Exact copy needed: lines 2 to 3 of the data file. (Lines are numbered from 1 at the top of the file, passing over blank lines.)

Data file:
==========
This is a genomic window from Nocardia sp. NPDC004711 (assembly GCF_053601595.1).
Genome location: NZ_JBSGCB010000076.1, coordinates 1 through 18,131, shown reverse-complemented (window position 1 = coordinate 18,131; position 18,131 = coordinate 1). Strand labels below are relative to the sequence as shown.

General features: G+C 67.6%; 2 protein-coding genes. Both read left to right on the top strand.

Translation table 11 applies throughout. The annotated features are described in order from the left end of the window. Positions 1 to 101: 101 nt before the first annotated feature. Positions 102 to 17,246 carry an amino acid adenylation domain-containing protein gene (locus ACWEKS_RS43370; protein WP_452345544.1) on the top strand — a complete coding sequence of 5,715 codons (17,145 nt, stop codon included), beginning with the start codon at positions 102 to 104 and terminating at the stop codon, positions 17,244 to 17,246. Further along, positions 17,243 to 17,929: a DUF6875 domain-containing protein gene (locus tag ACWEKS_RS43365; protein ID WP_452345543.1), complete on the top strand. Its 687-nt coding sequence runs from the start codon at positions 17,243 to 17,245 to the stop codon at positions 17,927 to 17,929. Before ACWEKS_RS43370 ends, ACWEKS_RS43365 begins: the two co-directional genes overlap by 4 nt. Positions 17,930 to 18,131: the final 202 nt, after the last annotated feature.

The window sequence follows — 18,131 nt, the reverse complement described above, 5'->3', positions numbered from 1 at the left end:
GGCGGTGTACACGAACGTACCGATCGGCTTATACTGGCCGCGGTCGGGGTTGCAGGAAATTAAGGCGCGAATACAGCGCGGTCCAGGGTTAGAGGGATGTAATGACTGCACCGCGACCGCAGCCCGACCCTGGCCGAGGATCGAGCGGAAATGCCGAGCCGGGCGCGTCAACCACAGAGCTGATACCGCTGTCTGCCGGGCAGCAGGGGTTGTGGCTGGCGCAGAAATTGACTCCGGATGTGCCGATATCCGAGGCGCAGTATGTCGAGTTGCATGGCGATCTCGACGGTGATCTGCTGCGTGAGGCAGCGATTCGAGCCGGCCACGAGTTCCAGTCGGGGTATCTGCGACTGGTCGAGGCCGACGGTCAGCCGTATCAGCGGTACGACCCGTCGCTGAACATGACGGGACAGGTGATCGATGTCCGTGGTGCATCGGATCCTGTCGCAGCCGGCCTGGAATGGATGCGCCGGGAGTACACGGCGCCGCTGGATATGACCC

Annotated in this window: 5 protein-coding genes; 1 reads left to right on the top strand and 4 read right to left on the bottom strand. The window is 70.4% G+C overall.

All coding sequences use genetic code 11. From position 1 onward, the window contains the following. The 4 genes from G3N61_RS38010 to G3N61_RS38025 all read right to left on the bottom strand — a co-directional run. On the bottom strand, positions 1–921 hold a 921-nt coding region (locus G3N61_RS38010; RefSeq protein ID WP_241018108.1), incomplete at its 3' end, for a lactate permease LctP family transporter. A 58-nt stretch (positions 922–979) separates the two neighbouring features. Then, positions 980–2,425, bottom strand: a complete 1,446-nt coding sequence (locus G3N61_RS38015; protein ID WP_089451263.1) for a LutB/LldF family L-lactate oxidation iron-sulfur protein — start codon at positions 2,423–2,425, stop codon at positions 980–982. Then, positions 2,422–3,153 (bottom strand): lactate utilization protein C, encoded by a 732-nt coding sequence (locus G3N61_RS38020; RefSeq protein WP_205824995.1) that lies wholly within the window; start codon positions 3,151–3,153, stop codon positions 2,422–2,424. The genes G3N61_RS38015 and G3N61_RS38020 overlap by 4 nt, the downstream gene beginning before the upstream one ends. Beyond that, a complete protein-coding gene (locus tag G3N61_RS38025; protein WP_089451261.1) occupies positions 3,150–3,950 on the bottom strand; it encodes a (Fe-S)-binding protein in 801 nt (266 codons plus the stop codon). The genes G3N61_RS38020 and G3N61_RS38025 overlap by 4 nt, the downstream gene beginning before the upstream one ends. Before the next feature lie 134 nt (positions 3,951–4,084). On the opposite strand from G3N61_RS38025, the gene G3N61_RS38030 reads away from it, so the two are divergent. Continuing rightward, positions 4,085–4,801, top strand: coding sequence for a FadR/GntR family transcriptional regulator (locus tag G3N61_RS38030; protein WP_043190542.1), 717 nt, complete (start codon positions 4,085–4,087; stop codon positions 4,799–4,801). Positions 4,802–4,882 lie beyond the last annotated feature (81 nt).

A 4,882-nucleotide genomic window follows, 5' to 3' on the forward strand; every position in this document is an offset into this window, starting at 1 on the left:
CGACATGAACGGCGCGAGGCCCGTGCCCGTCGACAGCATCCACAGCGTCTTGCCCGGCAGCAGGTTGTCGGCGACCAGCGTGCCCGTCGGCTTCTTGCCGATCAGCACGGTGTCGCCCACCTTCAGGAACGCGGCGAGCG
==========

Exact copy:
Genome location: NZ_JBSGCB010000076.1, coordinates 1 through 18,131, shown reverse-complemented (window position 1 = coordinate 18,131; position 18,131 = coordinate 1). Strand labels below are relative to the sequence as shown.

General features: G+C 67.6%; 2 protein-coding genes. Both read left to right on the top strand.